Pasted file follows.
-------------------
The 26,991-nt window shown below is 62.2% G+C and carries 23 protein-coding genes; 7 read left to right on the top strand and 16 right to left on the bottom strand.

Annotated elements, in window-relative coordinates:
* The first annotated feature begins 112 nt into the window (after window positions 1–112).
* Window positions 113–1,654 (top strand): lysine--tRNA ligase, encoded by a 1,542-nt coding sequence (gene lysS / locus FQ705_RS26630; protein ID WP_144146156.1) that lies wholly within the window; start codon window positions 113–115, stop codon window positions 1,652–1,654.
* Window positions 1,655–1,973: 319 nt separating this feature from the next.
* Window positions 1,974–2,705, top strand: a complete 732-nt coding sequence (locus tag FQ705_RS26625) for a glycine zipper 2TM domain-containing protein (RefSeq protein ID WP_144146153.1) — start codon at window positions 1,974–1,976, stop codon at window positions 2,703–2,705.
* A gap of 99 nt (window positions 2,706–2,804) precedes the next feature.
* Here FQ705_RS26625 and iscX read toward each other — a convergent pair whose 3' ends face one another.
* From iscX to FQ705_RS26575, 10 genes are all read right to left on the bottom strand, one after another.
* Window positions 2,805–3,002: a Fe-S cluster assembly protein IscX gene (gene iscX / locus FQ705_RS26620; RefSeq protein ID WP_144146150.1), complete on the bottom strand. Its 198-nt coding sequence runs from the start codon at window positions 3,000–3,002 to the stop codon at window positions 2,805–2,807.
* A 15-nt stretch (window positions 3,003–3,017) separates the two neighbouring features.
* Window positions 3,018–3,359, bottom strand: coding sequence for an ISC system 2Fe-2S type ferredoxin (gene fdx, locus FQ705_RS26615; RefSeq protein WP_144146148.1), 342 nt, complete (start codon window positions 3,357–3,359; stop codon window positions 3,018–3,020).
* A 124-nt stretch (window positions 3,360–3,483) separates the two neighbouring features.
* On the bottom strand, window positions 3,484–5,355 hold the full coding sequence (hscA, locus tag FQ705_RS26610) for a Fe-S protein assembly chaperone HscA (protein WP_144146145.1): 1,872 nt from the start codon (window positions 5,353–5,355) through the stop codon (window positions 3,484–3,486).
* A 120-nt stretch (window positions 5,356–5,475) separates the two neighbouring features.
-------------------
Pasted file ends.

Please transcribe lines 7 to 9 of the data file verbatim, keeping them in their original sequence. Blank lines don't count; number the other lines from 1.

* A gap of 99 nt (window positions 2,706–2,804) precedes the next feature.
* Here FQ705_RS26625 and iscX read toward each other — a convergent pair whose 3' ends face one another.
* From iscX to FQ705_RS26575, 10 genes are all read right to left on the bottom strand, one after another.